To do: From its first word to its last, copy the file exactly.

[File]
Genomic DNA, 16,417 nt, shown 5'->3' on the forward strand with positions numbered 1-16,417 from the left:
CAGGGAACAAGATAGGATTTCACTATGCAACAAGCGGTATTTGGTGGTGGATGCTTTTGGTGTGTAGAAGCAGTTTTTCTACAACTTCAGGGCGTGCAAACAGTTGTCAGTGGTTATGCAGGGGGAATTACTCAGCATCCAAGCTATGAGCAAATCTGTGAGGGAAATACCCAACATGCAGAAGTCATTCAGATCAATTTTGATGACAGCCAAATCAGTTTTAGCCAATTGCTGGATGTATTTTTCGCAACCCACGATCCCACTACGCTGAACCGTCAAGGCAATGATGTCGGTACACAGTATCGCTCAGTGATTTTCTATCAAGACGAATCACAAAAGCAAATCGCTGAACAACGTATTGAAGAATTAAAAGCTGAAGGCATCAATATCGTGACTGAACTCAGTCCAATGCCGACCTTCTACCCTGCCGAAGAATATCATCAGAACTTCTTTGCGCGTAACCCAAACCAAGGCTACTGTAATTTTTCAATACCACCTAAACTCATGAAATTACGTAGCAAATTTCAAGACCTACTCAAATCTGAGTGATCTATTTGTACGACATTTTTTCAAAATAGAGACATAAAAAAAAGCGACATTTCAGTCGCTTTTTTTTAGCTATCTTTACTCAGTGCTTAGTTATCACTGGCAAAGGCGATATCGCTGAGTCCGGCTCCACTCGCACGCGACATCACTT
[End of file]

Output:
Genomic DNA, 16,417 nt, shown 5'->3' on the forward strand with positions numbered 1-16,417 from the left:
CAGGGAACAAGATAGGATTTCACTATGCAACAAGCGGTATTTGGTGGTGGATGCTTTTGGTGTGTAGAAGCAGTTTTTCTACAACTTCAGGGCGTGCAAACAGTTGTCAGTGGTTATGCAGGGGGAATTACTCAGCATCCAAGCTATGAGCAAATCTGTGAGGGAAATACCCAACATGCAGAAGTCATTCAGATCAATTTTGATGACAGCCAAATCAGTTTTAGCCAATTGCTGGATGTATTTTTCGCAACCCACGATCCCACTACGCTGAACCGTCAAGGCAATGATGTCGGTACACAGTATCGCTCAGTGATTTTCTATCAAGACGAATCACAAAAGCAAATCGCTGAACAACGTATTGAAGAATTAAAAGCTGAAGGCATCAATATCGTGACTGAACTCAGTCCAATGCCGACCTTCTACCCTGCCGAAGAATATCATCAGAACTTCTTTGCGCGTAACCCAAACCAAGGCTACTGTAATTTTTCAATACCACCTAAACTCATGAAATTACGTAGCAAATTTCAAGACCTACTCAAATCTGAGTGATCTATTTGTACGACATTTTTTCAAAATAGAGACATAAAAAAAAGCGACATTTCAGTCGCTTTTTTTTAGCTATCTTTACTCAGTGCTTAGTTATCACTGGCAAAGGCGATATCGCTGAGTCCGGCTCCACTCGCACGCGACATCACTT